When a person has earned a qualification, they can choose to apply that knowledge repeatedly, or they can keep adding to it by learning new skills. Similarly, someone with no qualifications may have picked up many skills simply from working alongside great minds and constantly adding to their skills.

This learning can happen in a facilitated setting, such as a course, or by self-study, hands-on testing, and discovery. Either way, employing people who collect knowledge (philomaths) means your accumulative organizational skills will tend to expand.

To be fair, candidates with prestigious degrees and certifications are often also philomaths. Skills-based hiring does not mean discounting candidates who have formal qualifications. However, it gives a platform where candidates are considered based on their ability to learn and apply practical skills.

Setting Up a Hiring Funnel for Skills-Based Hiring

A hiring funnel is a systematic approach to identifying, assessing, and ultimately hiring candidates based on their specific skills and competencies. Let’s look at the key steps to establish a successful hiring funnel tailored for skills-based hiring.

1. Define the Skill Requirements

The foundation of a skills-based hiring funnel begins with a clear definition of the skills required for each position.

Collaborate with hiring managers and team leaders to identify the key competencies that will contribute to success in the role. These skills will be the benchmark for evaluating candidates throughout the hiring process.

2. Craft Compelling Job Descriptions

Articulate the skill requirements in your job descriptions. Writing a good job ad means you give job seekers a clear picture of the day-to-day tasks and expectations of the role.

Communicate the specific skills and competencies essential for success in the role. Use language that resonates with potential candidates and highlights the value of their skills in contributing to the organization’s goals.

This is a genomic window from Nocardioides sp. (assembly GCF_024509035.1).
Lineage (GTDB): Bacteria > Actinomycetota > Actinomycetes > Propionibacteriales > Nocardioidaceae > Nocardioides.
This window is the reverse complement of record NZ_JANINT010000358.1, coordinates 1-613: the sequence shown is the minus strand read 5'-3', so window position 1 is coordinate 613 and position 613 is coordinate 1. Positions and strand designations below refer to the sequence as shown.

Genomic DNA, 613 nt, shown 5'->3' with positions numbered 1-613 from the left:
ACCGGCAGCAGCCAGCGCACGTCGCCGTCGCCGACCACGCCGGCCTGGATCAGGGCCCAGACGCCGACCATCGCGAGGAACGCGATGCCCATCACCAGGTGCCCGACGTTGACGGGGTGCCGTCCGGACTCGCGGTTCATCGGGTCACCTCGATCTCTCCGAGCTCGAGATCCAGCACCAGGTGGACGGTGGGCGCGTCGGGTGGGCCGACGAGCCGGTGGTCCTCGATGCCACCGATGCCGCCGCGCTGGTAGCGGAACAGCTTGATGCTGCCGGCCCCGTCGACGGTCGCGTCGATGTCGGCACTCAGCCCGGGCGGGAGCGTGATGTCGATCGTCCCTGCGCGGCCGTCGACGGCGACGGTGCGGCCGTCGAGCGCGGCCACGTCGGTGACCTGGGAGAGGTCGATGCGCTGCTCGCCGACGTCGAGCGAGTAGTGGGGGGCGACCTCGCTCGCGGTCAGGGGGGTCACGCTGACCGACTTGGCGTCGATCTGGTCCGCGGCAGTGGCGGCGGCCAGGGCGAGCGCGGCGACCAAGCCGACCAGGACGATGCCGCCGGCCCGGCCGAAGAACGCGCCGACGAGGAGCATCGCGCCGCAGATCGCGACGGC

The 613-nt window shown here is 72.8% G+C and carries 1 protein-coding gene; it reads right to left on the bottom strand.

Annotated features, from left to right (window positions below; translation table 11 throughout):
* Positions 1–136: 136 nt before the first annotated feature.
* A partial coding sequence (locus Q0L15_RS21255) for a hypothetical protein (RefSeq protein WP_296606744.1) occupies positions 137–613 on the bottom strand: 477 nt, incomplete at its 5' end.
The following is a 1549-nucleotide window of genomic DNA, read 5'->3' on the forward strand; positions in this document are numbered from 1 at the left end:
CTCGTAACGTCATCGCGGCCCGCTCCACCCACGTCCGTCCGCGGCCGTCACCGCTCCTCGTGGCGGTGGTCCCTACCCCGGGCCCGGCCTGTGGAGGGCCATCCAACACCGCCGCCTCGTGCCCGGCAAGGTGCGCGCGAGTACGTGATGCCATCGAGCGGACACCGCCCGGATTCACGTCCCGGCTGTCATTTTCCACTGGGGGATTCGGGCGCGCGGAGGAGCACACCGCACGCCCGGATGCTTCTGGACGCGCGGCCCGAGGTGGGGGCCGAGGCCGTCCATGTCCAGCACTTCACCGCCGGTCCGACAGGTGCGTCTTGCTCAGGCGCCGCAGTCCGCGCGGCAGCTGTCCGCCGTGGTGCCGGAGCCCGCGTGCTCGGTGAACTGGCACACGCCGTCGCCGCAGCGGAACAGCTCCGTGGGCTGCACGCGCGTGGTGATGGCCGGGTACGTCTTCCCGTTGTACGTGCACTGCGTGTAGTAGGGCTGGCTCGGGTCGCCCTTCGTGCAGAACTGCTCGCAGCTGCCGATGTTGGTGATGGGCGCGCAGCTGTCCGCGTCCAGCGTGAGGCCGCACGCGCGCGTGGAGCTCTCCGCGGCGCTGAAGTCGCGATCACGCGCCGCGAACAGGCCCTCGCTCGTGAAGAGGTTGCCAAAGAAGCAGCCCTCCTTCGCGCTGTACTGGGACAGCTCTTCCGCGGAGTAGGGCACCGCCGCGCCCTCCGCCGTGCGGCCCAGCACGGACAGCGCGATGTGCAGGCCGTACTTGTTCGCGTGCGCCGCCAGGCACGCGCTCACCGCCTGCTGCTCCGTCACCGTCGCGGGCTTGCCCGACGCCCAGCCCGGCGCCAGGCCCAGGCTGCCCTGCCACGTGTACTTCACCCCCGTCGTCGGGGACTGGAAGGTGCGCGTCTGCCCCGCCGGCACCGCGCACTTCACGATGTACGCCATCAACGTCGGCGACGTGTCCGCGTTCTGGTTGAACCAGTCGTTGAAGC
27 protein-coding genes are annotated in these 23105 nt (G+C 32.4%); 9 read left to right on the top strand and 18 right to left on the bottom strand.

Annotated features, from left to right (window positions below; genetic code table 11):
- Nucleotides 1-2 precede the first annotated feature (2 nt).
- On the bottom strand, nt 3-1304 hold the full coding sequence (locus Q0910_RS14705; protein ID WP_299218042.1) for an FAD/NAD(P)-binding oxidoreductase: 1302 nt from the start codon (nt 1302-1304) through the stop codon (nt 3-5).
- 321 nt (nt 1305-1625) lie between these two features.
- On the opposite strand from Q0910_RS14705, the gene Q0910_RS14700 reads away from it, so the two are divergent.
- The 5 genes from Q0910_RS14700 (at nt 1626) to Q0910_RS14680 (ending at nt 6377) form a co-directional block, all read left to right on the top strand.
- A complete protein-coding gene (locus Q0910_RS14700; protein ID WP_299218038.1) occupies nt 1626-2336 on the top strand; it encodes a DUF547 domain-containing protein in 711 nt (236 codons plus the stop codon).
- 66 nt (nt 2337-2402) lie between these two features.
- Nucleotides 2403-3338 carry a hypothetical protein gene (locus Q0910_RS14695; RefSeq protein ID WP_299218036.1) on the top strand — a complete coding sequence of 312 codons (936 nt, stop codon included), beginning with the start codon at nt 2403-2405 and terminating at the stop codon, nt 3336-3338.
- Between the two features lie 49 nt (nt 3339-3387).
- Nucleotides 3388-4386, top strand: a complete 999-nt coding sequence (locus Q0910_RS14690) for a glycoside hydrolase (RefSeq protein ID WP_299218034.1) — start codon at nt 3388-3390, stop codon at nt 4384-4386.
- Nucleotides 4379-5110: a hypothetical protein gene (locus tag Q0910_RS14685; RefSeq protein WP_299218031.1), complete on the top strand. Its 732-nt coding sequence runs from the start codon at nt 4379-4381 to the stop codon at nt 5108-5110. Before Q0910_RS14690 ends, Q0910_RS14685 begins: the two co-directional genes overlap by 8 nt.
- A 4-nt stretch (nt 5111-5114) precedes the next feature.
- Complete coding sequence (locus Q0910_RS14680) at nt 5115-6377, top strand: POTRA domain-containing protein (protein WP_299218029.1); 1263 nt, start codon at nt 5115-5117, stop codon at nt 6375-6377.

3. Resume Screening Based on Skills

During the initial stages of the hiring process, focus on resume screening that prioritizes skills.

Look for specific examples of how candidates have applied relevant skills in their previous roles. This step ensures that candidates with the required competencies progress to the next stage.

4. Implement Skills Assessment Tools

Incorporate skills assessment tools and techniques into the application process. This could involve pre-employment tests, practical assignments, or scenario-based assessments.

These tools provide tangible insights into candidates’ abilities, allowing you to evaluate their skills objectively. Many candidate assessment tools can integrate with the recruitment software you already use. Look into recruitment process automation that can trigger the skills assessments you need for various roles based on a candidate’s success in the interview and vetting process. This will save a ton of time and admin as opposed to managing the assessments yourself.

5. Conduct Skills-Based Interviews

Skills-based interviews provide valuable insights into a candidate’s ability to perform in the role. Design interview questions that directly assess the candidate’s skills and competencies.

Use behavioral and situational questions to understand how candidates have applied their skills in real-world scenarios. Interview gamification can also prove that candidates are comfortable using the skills they say they have.

6. Use Blind Recruitment Techniques

Consider implementing blind recruitment techniques to eliminate unconscious biases in the hiring process. Remove personally identifiable information from resumes and focus solely on the skills and experiences relevant to the job.